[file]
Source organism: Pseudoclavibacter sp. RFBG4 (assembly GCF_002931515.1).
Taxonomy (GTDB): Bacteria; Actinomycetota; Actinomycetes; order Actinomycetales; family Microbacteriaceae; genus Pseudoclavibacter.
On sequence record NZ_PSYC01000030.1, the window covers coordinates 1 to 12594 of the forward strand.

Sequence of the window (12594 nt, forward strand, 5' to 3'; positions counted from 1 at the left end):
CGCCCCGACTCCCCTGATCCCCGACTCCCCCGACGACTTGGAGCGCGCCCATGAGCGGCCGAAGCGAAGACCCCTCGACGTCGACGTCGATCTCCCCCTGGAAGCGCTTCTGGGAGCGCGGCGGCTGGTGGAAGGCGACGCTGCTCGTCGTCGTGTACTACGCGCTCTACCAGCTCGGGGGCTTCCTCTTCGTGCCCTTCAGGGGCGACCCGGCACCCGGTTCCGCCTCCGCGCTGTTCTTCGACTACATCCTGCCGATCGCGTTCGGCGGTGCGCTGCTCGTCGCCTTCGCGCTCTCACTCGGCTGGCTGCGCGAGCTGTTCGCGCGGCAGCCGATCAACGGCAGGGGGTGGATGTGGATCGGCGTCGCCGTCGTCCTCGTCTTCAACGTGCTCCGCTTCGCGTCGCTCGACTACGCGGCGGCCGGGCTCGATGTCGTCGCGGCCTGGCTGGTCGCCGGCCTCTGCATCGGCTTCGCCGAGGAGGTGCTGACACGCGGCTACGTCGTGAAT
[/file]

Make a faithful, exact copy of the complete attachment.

Source organism: Pseudoclavibacter sp. RFBG4 (assembly GCF_002931515.1).
Taxonomy (GTDB): Bacteria; Actinomycetota; Actinomycetes; order Actinomycetales; family Microbacteriaceae; genus Pseudoclavibacter.
On sequence record NZ_PSYC01000030.1, the window covers coordinates 1 to 12594 of the forward strand.

Sequence of the window (12594 nt, forward strand, 5' to 3'; positions counted from 1 at the left end):
CGCCCCGACTCCCCTGATCCCCGACTCCCCCGACGACTTGGAGCGCGCCCATGAGCGGCCGAAGCGAAGACCCCTCGACGTCGACGTCGATCTCCCCCTGGAAGCGCTTCTGGGAGCGCGGCGGCTGGTGGAAGGCGACGCTGCTCGTCGTCGTGTACTACGCGCTCTACCAGCTCGGGGGCTTCCTCTTCGTGCCCTTCAGGGGCGACCCGGCACCCGGTTCCGCCTCCGCGCTGTTCTTCGACTACATCCTGCCGATCGCGTTCGGCGGTGCGCTGCTCGTCGCCTTCGCGCTCTCACTCGGCTGGCTGCGCGAGCTGTTCGCGCGGCAGCCGATCAACGGCAGGGGGTGGATGTGGATCGGCGTCGCCGTCGTCCTCGTCTTCAACGTGCTCCGCTTCGCGTCGCTCGACTACGCGGCGGCCGGGCTCGATGTCGTCGCGGCCTGGCTGGTCGCCGGCCTCTGCATCGGCTTCGCCGAGGAGGTGCTGACACGCGGCTACGTCGTGAAT